G.E. Bean and J.M. Cook whose comprehensive report on Myndos included in The Halicarnassus Peninsula only briefly mention the silver mine as a possible source of income in later times and refers to Paton’s & Myers’ Researches in Karia.

Comments in two more recent publications suggest that samples of ore from the Gümüşlük area have been analysed.

S. Wolf and others Lead Isotope Analyses of Islamic Pottery Glazes from Fusat, Egypt (2003) describing the comparisons of lead isotope ratios found in the glaze of lustre ware with that of ore sampled at three sites states that “...Gumusluk remains a possibility since there is evidence for silver extraction in the medieval period...”

S.P. Morris Daidalos and the Origins of Greek Art (1992): “Recent research has identified both ancient slag and mines, the latter in use until the twentieth century, near the site of ancient Myndus...”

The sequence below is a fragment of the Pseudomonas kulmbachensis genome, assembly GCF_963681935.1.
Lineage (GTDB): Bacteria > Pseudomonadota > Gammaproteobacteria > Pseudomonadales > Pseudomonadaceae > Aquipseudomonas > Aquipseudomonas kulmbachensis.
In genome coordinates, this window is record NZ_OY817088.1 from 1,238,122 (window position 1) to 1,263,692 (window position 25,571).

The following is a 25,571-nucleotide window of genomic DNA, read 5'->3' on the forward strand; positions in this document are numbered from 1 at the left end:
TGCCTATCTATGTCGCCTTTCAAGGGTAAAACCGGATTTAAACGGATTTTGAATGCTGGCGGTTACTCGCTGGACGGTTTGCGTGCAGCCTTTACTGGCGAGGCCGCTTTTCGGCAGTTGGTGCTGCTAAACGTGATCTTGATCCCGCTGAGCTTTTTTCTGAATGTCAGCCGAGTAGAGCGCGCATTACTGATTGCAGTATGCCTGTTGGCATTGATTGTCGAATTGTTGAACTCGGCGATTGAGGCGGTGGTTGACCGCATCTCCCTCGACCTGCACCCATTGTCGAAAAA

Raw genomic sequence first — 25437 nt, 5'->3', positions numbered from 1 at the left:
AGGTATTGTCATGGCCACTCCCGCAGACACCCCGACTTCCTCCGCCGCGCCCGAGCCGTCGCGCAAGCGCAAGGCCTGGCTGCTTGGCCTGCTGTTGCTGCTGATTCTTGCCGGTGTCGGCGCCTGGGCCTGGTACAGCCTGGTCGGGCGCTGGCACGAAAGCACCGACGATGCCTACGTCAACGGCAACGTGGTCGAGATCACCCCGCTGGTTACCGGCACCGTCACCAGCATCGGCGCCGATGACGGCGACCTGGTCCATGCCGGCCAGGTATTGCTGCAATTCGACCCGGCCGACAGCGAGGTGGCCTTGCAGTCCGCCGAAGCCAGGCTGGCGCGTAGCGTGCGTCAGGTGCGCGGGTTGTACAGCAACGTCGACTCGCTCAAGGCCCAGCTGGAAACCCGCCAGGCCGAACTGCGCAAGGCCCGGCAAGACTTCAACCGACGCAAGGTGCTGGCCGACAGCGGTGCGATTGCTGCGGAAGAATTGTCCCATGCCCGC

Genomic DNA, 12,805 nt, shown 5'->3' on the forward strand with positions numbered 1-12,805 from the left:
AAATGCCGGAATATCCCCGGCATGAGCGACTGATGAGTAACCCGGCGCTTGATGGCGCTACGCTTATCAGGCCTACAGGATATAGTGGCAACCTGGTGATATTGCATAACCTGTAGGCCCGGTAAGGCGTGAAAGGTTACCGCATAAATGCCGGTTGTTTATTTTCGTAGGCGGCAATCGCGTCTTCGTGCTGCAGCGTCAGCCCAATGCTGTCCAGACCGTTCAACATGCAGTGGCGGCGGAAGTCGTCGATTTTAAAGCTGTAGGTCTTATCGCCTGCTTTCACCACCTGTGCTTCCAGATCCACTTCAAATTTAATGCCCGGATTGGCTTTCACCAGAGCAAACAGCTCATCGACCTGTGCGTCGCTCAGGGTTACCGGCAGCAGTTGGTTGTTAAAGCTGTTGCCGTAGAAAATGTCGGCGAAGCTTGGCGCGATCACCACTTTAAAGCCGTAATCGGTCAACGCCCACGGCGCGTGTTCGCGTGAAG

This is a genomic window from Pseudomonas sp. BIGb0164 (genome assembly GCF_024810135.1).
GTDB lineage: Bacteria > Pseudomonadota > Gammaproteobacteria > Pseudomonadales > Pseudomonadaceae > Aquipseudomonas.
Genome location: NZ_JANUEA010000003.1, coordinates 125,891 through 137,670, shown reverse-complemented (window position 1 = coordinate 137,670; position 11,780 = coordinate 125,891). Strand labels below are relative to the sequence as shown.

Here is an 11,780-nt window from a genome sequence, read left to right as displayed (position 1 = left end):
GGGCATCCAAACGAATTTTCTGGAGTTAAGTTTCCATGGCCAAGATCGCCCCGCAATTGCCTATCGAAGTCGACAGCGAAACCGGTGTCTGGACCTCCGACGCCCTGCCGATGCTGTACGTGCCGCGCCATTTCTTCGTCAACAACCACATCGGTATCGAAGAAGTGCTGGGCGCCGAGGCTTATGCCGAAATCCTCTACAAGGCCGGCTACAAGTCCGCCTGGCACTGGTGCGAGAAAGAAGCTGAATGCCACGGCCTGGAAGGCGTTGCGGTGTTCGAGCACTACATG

Both of the above cite a 1986 paper by G. A. Wagner and others Geochemische und isotopische Charakteristika früher Rohstoffquellen für Kupfer, Blei, Silber und Gold in der Türkei (Geochemical and Isotopic Characteristics of Raw Materials for Copper, Lead, Silver and Gold in Turkey).

Unfortunately this document, published in the Yearbook of the Roman-Germanic Central Museum Vol 36, is not listed on the Museum’s online archive and does not appear to be available through any other open access sites.